Breaking open I Samuel:
1.     How do you listen for God?
2.     What do you see God doing in your life?
3.     How has God gifted you with the Spirit?

Psalm 23 Dominus regit me

       The Lord is my shepherd; *
I shall not be in want.
2        He makes me lie down in green pastures *
and leads me beside still waters.
3        He revives my soul *
and guides me along right pathways for his Name's sake.
4        Though I walk through the valley of the shadow of death,
I shall fear no evil; *
for you are with me;
your rod and your staff, they comfort me.
5        You spread a table before me in the presence of those who trouble me; *
you have anointed my head with oil,
and my cup is running over.
6        Surely your goodness and mercy shall follow me all the days of my life, *
and I will dwell in the house of the Lord for ever.

The familiarity of this psalm will work against us, as we read it in the context of these readings, and in the season of Lent. We most often read it in the context of “Good Shepherd Sunday”, the Fourth Sunday of Easter. Its choice here is related most especially to the first reading – the anointing of David, the shepherd. At least that is what it looks like from a first glance. What might it be like to read the psalm from the viewpoint of the man born blind? All the caring and protecting verbs of the psalm find their natural object in the Gospel for today, and in the prayer lists in our parishes.

Breaking open Psalm 23:
1.     Whom do you know who might need the care of a shepherd?
2.     How can you be their shepherd?
3.     Who has been a shepherd to you?

Second Reading: Ephesians 5:8-14

Once you were darkness, but now in the Lord you are light. Live as children of light— for the fruit of the light is found in all that is good and right and true. Try to find out what is pleasing to the Lord. Take no part in the unfruitful works of darkness, but instead expose them. For it is shameful even to mention what such people do secretly; but everything exposed by the light becomes visible, for everything that becomes visible is light. Therefore it says,
“Sleeper, awake!
Rise from the dead,
and Christ will shine on you.”

Here the author continues his discourse on ethics, and how to live in Christ. It is interesting in that a very loose way it connects with the second theme of Samuel, the skill of seeing. The hindrance to such vision is the darkness and “the unfruitful works of darkness.” He argues for a life that is lived in the light of Christ. Some of the language here is redolent of the Qumran community, which might add an eschatological flavor to this exhortation. Not only is the present life to be infused with Christ’s light, but all of eternity as well. The injunction to “try and find out what is pleasing to the Lord,” can inform how we live daily life, but can also set us on a trajectory to God and with God.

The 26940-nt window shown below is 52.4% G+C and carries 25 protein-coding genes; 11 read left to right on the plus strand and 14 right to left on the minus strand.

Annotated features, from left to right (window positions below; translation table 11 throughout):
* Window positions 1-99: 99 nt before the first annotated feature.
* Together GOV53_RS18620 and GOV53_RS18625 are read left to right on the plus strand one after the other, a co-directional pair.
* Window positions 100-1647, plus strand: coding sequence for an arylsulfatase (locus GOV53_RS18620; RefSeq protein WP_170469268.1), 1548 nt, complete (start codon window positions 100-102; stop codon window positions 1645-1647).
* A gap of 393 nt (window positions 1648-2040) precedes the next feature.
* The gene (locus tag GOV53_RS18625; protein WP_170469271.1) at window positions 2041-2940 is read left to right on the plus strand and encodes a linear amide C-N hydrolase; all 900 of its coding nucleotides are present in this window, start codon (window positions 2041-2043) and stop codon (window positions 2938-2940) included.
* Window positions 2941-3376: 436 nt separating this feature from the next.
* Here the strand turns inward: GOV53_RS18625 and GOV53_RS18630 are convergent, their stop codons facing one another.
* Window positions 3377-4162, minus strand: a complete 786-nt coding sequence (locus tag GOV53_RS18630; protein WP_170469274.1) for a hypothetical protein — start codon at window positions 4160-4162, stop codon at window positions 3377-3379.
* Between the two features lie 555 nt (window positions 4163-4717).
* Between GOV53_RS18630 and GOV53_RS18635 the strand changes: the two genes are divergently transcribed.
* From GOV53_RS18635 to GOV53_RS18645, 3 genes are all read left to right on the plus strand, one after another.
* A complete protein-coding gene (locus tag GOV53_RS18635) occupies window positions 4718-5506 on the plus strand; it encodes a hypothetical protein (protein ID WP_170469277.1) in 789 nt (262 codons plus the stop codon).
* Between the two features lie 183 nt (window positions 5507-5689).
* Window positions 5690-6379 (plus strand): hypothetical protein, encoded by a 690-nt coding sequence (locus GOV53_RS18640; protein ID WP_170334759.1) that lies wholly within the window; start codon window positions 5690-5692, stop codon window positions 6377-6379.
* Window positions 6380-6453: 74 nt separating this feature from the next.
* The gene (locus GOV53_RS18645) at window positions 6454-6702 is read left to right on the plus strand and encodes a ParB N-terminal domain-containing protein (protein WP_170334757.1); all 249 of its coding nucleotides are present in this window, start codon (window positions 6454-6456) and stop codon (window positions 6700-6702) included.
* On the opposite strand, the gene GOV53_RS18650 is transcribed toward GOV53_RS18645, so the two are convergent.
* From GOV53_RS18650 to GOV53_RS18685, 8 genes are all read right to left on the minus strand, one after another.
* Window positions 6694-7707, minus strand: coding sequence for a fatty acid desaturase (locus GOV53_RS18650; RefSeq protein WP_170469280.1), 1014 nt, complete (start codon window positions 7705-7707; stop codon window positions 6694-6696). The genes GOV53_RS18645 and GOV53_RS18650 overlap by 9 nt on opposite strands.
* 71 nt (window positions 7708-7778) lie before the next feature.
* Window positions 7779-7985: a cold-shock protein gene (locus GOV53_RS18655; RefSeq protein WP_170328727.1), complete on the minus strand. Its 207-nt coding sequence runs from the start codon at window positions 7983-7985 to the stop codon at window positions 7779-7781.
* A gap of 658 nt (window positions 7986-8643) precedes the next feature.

Breaking open Ephesians:
1.     Where is darkness in your life?
2.     Where is light in your life?
3.     What makes the difference?

The Gospel: St. John 9:1-41

As Jesus walked along, he saw a man blind from birth. His disciples asked him, “Rabbi, who sinned, this man or his parents, that he was born blind?” Jesus answered, “Neither this man nor his parents sinned; he was born blind so that God’s works might be revealed in him. We must work the works of him who sent me while it is day; night is coming when no one can work. As long as I am in the world, I am the light of the world.” When he had said this, he spat on the ground and made mud with the saliva and spread the mud on the man’s eyes, saying to him, “Go, wash in the pool of Siloam” (which means Sent). Then he went and washed and came back able to see. The neighbors and those who had seen him before as a beggar began to ask, “Is this not the man who used to sit and beg?” Some were saying, “It is he.” Others were saying, “No, but it is someone like him.” He kept saying, “I am the man.” But they kept asking him, “Then how were your eyes opened?” He answered, “The man called Jesus made mud, spread it on my eyes, and said to me, ‘Go to Siloam and wash.’ Then I went and washed and received my sight.” They said to him, “Where is he?” He said, “I do not know.”

They brought to the Pharisees the man who had formerly been blind. Now it was a sabbath day when Jesus made the mud and opened his eyes. Then the Pharisees also began to ask him how he had received his sight. He said to them, “He put mud on my eyes. Then I washed, and now I see.” Some of the Pharisees said, “This man is not from God, for he does not observe the sabbath.” But others said, “How can a man who is a sinner perform such signs?” And they were divided. So they said again to the blind man, “What do you say about him? It was your eyes he opened.” He said, “He is a prophet.”